Summary judgment is available to the defendant in a FOIA case when the agency proves that it has fully discharged its obligations under FOIA, after the underlying facts and the inferences *1148 to be drawn from them are construed in the light most favorable to the FOIA requester. In order to discharge this burden, the agency must prove that each document that falls within the class requested either has been produced, is unidentifiable, or is wholly exempt from the Act's inspection requirements.... An agency may prove the reasonableness of its search through affidavits of responsible agency officials so long as the affidavits are relatively detailed, nonconclusory, and submitted in good faith.... These affidavits are equally trustworthy when they aver that all documents have been produced or are unidentifiable as when they aver that identified documents are exempt.

Miller, 779 F.2d at 1382-83 (citations and internal punctuation omitted).

Despite the weight to be accorded to agency affidavits, "the burden remains on the government to demonstrate that it has thoroughly searched for the requested documents where they might reasonably be found." Miller, 779 F.2d at 1383. Once the agency has shown by convincing evidence that its search was reasonable, the burden is on the requester to rebut that evidence by showing the search was not conducted in good faith. Id. "Summary judgment would be improper if the adequacy of the agency's search were materially disputed on the record, for such a dispute would indicate that material facts were still in doubt." Id.

The Court reviews de novo the issue of the adequacy of the EEOC's search for records responsive to plaintiff's request. See Patterson v. IRS, 56 F.3d 832, 840 (7th Cir.1995); Steinberg v. United States Dep't of Justice, 23 F.3d 548, 551 (D.C.Cir.1994).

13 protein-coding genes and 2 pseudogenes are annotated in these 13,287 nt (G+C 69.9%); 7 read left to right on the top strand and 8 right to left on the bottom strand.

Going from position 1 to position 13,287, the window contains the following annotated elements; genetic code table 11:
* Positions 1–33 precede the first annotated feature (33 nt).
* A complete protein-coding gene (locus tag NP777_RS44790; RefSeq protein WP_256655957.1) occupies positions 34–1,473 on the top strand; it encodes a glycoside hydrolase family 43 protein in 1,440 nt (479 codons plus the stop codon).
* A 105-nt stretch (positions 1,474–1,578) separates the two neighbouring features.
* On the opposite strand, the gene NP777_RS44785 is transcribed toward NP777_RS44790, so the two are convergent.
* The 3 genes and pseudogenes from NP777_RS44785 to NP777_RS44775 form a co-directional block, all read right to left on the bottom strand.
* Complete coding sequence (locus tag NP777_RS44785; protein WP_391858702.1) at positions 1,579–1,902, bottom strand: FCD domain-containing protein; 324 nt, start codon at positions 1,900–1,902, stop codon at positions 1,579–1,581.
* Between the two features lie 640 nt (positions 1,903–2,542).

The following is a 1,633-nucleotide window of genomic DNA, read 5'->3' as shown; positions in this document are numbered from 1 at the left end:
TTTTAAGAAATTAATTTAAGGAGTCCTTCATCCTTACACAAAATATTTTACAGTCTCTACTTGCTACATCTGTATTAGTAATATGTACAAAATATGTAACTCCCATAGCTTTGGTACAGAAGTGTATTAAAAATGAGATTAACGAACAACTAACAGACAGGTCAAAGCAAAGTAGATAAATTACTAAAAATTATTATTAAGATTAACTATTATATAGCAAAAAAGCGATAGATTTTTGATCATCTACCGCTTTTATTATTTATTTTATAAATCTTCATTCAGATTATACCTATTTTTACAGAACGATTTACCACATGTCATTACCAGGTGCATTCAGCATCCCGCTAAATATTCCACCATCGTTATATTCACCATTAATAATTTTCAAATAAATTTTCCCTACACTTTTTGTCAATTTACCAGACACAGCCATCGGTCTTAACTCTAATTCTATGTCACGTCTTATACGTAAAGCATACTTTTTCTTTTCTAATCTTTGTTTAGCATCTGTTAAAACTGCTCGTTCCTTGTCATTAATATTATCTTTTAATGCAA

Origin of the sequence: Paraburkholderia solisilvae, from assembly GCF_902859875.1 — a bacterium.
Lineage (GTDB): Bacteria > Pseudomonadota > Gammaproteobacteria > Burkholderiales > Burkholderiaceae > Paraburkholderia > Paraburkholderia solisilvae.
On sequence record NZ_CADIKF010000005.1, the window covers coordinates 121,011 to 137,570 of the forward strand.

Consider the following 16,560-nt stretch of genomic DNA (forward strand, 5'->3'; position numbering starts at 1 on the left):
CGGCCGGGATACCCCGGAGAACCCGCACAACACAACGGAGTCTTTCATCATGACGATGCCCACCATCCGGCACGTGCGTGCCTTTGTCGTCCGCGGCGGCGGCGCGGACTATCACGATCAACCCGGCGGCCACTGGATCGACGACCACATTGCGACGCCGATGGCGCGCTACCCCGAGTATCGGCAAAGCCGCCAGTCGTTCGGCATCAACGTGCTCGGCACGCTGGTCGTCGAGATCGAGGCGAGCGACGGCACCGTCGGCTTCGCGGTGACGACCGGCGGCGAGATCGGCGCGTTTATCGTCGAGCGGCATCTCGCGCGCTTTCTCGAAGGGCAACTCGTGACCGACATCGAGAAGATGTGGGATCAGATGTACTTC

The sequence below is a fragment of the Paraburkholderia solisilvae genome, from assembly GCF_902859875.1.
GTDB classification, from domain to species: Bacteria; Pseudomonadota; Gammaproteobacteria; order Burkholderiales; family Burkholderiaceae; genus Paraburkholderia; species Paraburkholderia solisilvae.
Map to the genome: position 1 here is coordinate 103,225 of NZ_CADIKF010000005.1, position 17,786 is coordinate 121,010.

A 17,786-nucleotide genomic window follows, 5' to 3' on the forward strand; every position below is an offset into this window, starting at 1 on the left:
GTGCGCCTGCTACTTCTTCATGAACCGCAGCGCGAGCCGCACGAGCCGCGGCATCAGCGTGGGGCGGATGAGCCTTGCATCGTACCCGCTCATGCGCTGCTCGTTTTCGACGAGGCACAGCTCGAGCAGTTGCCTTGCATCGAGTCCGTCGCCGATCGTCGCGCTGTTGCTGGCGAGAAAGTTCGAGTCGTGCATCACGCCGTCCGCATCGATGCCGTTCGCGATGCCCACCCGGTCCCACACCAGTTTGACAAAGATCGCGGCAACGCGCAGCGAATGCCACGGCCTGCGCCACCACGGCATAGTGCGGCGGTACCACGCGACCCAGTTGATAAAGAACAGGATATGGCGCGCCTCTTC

In this case, the EEOC furnished declarations of responsible officers, signed under penalty of perjury, describing the EEOC's response to plaintiff's FOIA request for a complete copy of his EEOC charge file. The EEOC officials averred that plaintiff's charge file No. XXXXXXXXX contained 183 pages of documents, 182 pages of which were disclosed to plaintiff in response to his FOIA request. The EEOC's Regional Attorney, Mr. Johnson, avers that he withheld one document from disclosure on the basis that it is a predecisional memorandum which falls within the deliberative process exception to the FOIA. The Court finds the EEOC has met its burden to show that its search was reasonable.

Plaintiff has presented no evidence to support his allegations that the agency's search was inadequate or made in bad faith. Plaintiff's conclusory assertion that additional unspecified records exist and were withheld does not raise an issue of fact precluding summary judgment in the absence of affidavits or other evidence containing facts sufficient to raise a material issue of fact. See Steinberg, 23 F.3d at 552 (stating that a FOIA requester's "mere speculation that as yet uncovered documents may exist does not undermine the finding that the agency conducted a reasonable search for them.") Thus, plaintiff has failed to present evidence to rebut the EEOC's showing that its search was reasonable.